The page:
Leadership of Volunteers
Several weeks ago we participated in a weekend retreat sponsored by our local Rotary District. The session is entitled RYLA (Rotary Youth Leadership Awards) and was attended by over ninety high school juniors from across southeastern North Carolina. These students were selected by their high school counselors not only as outstanding students, but leaders in their schools. During several sessions on leadership, we explained the processes that we had implied in the business and military environment, but these presentations seem to fall short of their expectations. These students were the leaders of student organizations and Clubs and were trying to understand why their members were not following their wishes.
The issues that are faced by these young people are the same as those by any leader of a volunteer organization. Rotary Clubs, Kiwanis Clubs, Youth Sports Groups, Scouts, and Parent Teacher Associations all have the same issues. It often becomes that a small group of those involved do the majority of the work. They may develop goals, plans, assign responsibilities, and follow up with reporting, but there is often discouraging results. What ideas can we pass on to these young leaders before they become too discouraged?
Simon Sinek tells us to Start with Why, so let’s ask why these people have joined the club or organization. High schools students may join a club because it looks good on their resume for college. They might join to meet good looking girls (or cute boys). People might join a service organization to develop a business network or because they are generally interested in servicing others. They may join the Scouts because as a child they loved scouting activities or just because their children are excited about scouting activates.
Understanding the motivation of members is critical to leadership. Providing social activities for high school students may strengthen their involvement. Providing opportunities to do hands-on projects can be a better motivator than just raising funds. Understanding the WHY of people in the group is the key to motivation. It may not be that obvious and not be the same as the leaders.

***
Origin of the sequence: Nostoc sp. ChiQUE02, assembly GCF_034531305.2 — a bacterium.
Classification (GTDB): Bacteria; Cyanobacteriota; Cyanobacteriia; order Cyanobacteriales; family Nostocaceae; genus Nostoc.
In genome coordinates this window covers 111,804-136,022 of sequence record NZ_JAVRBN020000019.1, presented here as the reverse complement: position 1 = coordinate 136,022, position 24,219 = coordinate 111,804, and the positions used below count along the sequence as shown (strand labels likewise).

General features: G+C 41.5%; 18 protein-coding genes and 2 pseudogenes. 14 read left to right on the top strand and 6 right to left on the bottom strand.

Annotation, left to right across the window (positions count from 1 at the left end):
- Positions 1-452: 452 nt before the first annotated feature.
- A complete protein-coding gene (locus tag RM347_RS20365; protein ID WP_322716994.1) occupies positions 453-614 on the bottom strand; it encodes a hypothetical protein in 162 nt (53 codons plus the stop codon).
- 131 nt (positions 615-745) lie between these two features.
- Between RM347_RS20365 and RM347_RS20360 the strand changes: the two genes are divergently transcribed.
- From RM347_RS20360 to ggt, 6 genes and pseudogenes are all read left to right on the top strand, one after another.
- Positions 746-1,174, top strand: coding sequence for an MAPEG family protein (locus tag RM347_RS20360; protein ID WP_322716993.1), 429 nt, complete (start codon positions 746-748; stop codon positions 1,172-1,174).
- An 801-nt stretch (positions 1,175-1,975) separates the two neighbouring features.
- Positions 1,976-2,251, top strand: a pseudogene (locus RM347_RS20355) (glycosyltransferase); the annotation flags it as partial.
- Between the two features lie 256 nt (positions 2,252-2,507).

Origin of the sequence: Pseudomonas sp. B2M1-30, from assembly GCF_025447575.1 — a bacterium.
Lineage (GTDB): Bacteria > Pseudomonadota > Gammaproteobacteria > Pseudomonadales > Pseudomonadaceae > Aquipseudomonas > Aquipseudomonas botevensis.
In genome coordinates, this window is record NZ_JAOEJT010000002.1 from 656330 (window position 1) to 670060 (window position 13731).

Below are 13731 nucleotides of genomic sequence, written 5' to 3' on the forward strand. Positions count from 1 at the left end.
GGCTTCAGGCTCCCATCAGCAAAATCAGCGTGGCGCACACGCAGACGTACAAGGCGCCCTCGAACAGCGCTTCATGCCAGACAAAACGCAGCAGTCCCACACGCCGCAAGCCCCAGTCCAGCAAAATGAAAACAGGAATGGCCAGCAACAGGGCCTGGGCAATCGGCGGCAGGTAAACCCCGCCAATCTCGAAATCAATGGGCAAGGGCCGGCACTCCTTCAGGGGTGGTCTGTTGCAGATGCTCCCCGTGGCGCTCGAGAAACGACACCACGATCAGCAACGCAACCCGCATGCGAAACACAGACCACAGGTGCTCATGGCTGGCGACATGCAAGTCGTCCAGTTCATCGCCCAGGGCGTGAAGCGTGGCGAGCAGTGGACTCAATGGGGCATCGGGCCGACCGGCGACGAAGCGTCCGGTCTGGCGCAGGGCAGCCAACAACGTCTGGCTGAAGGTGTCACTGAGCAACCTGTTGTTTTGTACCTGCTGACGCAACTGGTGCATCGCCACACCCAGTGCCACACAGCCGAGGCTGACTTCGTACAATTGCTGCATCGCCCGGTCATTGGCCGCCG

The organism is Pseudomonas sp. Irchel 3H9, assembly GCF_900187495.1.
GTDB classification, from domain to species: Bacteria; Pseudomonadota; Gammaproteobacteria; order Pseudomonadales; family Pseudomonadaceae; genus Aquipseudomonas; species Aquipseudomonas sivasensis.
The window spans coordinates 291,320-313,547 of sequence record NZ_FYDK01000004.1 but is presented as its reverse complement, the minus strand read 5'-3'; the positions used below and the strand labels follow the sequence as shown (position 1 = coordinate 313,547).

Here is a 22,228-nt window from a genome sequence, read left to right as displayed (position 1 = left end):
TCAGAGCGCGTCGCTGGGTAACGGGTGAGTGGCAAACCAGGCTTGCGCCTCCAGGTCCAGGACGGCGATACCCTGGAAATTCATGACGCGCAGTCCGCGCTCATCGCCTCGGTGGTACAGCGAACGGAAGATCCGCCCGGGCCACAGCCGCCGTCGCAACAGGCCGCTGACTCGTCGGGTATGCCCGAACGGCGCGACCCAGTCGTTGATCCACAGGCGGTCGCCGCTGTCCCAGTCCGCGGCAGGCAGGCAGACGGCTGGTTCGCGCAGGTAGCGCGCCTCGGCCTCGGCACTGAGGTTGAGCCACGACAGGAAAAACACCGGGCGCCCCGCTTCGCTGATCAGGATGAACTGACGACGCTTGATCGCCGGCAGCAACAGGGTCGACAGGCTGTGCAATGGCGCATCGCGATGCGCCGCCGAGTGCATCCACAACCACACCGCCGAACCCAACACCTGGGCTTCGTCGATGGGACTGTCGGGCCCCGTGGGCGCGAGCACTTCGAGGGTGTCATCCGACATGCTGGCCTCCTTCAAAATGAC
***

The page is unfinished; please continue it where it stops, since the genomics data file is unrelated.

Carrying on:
Don’t Ask for Volunteers
There comes a time in any club or service organization when you need to ask for volunteers to help with a project or activity. Sometimes we just ask people to step forward or we send around a sign-up sheet. This often produces discouraging results.
It is critical that the leader emphasize the importance of participation and the satisfaction one receives by being part of the effort. Sell every aspect of being involved. Our club hands out dictionaries to every third grader in the school. In handing each child a book, there comes the realization that it may be the only one they own. There also comes the sincere thanks in the eyes of the child receiving the gift. Emotionally communicating to those you wish to participate is critical to your leadership.
It also should be recognized that there will be those who would prefer to sit on the side lines and pass on the opportunity. They work under the assumption that someone else will do it and there is no need for them to be involved. Don’t let them sit back. Personally ask them to join the activity. Tell them you need them. Let them know that their involvement will help make the project successful and they are needed. Assume that anyone who joins a volunteer organization wants to help but may be a little shy in getting involved.
Provide the Reward of Recognition
In a volunteer organization, you cannot give out monetary rewards. You can give out trophies and plaques, but at some point that becomes less meaningful. You can thank people both personally and publicly. We often take that simple thank you for granted but it is a powerful but invisible tool. Take pictures of those involved in the activity. Post on the wall, your website or send them to the newspaper with a press release. All this provides you with increased interest the next time you need participation.
You Can’t Fire a Volunteer
One of my most frustrating situations as a volunteer leader was having someone in a position that they were unable to perform. I had found a club member who by his occupation and resume would be a great treasurer. Within the first few months of his term in office, I realized that they did not have the skills to do the job. Reports were not getting completed on time and there was great uncertainty with using the simple accounting software. Financial reports never made sense and the board of directors was getting upset. We had several counselling sessions and I was on the verge of performing the role myself. (By the way, taking over a role by a leader is more common that you might think in this type of situation.) In the end, we were lucky to find an assistant treasurer who, in essence took over the responsibilities. The treasurer eventually took this opportunity to move on to other activities. In the business world, a quick termination would have been the appropriate action.
In a volunteer organization you cannot please all of the people all of the time. Don’t expect to get everyone as involved as you would like them to be. Use every skill you have to motivate them, but some will not join in. Measure your success by increasing the number who do.